To the Ocean
Suaday 12th March
Kurow - Oamaru
We were up at 6am to allow time to have eggs for breakfast. According to Jo, our host, they were colony eggs and not free range. There is a shortage of eggs in New Zealand at the moment as the government ban on battery-caged eggs has come into effect combined with a ban on importing eggs and supermarkets phasing out colony cage eggs. Eggs will need to be barn or free-range. Anyway, at least we had eggs for breakfast.
We were on the road by 7:30 and stopped at Wild Sage to buy lunch provisions. We heard such good things about the ginger macadamia slice that we had to buy two. After all, we had more than 80kms to cover today and we didn't want to go hungry.
It was another beautiful morning, and easy riding along the trail. We knew that we had to ford three small streams but only two had water. I was glad of my sandals as I splashed through the shallow water, pushing my bike over the rough surface. There was a flood route alternative, so you could imagine what it would be like after heavy rain.
The trail then made its way beside the road - we decided to head straight up the road and there was little traffic on a Sunday morning. We stopped to look at the historic rock art and learn a little about the area before heading into Duntroon.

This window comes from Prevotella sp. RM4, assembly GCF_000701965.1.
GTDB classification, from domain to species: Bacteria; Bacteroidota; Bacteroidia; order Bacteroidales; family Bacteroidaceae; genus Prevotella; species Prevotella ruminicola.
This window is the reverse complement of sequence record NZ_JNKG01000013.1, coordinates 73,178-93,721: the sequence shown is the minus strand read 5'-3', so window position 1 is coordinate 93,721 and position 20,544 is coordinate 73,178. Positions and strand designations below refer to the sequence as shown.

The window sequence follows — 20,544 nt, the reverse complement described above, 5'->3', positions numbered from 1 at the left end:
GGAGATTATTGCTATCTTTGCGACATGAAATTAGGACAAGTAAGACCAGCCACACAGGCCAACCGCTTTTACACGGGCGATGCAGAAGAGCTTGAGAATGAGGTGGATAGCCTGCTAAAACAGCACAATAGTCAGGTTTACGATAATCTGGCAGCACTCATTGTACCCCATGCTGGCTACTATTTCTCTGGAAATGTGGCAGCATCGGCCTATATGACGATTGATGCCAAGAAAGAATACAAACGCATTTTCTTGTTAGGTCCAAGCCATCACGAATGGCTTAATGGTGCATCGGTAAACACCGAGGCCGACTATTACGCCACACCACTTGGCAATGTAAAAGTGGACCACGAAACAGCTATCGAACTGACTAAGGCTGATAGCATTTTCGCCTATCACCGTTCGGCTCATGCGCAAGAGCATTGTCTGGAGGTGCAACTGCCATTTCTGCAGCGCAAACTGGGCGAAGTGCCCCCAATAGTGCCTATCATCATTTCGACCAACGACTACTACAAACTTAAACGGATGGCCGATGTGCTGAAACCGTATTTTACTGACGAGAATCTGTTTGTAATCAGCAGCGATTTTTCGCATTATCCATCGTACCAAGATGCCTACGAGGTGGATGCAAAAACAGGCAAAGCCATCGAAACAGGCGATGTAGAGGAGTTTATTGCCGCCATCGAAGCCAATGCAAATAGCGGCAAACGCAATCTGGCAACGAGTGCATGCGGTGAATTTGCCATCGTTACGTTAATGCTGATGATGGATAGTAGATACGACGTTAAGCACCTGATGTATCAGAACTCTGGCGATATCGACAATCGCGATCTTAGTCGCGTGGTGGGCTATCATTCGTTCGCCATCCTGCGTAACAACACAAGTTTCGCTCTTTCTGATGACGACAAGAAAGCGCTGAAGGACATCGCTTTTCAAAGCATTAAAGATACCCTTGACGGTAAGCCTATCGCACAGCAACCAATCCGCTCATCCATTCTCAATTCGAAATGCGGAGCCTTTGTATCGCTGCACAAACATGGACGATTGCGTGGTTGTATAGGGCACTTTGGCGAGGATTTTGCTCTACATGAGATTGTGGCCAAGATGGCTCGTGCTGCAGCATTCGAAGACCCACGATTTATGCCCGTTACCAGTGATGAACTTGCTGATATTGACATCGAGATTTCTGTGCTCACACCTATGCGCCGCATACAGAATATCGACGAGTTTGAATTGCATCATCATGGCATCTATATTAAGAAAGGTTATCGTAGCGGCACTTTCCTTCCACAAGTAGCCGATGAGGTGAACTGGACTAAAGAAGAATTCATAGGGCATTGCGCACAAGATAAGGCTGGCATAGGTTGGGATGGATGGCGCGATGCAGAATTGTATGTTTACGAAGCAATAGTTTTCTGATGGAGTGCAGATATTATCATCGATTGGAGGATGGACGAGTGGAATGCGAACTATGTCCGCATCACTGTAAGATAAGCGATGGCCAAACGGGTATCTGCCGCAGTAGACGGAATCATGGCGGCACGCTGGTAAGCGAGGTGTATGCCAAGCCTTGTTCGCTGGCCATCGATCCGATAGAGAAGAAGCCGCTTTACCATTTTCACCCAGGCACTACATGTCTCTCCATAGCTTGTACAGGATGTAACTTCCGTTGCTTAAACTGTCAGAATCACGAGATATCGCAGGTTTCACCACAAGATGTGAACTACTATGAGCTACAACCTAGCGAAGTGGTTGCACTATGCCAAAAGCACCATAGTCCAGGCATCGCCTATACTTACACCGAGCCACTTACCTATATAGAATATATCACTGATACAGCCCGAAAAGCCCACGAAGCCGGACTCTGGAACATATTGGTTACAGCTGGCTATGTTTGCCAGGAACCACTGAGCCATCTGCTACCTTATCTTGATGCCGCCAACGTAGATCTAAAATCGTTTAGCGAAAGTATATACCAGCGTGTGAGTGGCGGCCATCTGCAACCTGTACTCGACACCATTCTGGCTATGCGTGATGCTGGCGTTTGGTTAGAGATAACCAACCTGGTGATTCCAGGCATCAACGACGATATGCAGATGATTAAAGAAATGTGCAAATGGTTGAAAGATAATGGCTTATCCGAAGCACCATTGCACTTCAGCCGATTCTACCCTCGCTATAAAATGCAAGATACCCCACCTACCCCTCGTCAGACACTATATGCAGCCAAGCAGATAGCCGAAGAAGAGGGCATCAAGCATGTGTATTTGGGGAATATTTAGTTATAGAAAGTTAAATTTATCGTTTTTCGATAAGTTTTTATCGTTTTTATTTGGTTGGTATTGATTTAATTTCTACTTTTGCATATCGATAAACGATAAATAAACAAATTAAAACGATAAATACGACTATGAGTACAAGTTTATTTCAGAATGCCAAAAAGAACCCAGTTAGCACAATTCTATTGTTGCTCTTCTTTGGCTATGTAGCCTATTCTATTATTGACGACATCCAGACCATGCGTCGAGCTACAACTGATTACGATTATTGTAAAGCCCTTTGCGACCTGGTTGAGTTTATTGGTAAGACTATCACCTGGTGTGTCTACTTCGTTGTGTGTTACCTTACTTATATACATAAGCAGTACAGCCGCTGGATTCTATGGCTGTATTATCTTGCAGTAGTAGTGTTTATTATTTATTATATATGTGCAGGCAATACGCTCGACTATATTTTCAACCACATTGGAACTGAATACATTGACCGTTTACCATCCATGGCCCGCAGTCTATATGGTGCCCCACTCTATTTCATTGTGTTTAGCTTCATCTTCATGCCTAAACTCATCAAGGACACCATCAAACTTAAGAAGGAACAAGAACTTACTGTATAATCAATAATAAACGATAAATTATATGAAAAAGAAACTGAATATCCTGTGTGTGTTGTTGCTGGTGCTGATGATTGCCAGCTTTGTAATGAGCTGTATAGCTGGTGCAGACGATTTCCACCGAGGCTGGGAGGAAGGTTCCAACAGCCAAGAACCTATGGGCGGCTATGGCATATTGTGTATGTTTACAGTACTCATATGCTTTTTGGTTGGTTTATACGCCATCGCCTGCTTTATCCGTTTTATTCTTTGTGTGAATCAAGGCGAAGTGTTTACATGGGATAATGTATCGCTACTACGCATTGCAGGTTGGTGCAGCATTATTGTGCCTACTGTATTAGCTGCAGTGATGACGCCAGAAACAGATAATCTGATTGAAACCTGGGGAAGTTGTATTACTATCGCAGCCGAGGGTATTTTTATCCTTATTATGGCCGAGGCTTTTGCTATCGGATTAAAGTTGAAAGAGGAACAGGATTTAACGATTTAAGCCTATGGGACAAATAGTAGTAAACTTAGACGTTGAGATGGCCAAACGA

We enjoyed an excellent coffee and some rhubarb and honey cake at the Flying Pig cafe, the first time we had been able to stop for morning tea at a cafe along the Alps2Ocean trail.
We stopped at Elephant Rocks, some 6kms on, to explore these interesting limestone formations. They were clearly ideal for bouldering as we watched a group take on the challenge.
We stayed on the road as it climbed, eventually reaching the top, where we chatted to a local about the many rides in the area and how much she enjoyed doing them on her Ebike. She recommended stopping for lunch just near the railway tunnel, which was a lovely spot, with its own special Alps2Ocean water supply.
We had been warned that we needed lights in the Rakis Railway tunnel, but it turned out to be quite short and we continued along the rail trail through rolling fields before alternating between the road and the cycle trail into Oamaru. The Oamaru gardens were lovely and we cycled along an interesting street in the old town, but unfortunately most of the places were closing.
We reached the harbour for the obligatory photo at the end of the trail. We had completed it in four days, which rated as fast and "best suited for experienced cyclists with limited time to spare". We discussed how we could have extended the time, but felt we had balanced the distances well, and liked cycling the longer days. It was a great trip. The scenery was absolutely stunning, and we had near perfect weather as well as excellent accommodation. But I must confess to wishing at least once or twice that I had an Ebike as I pushed my bike up the occasional steeper and/or rougher sections of a hill.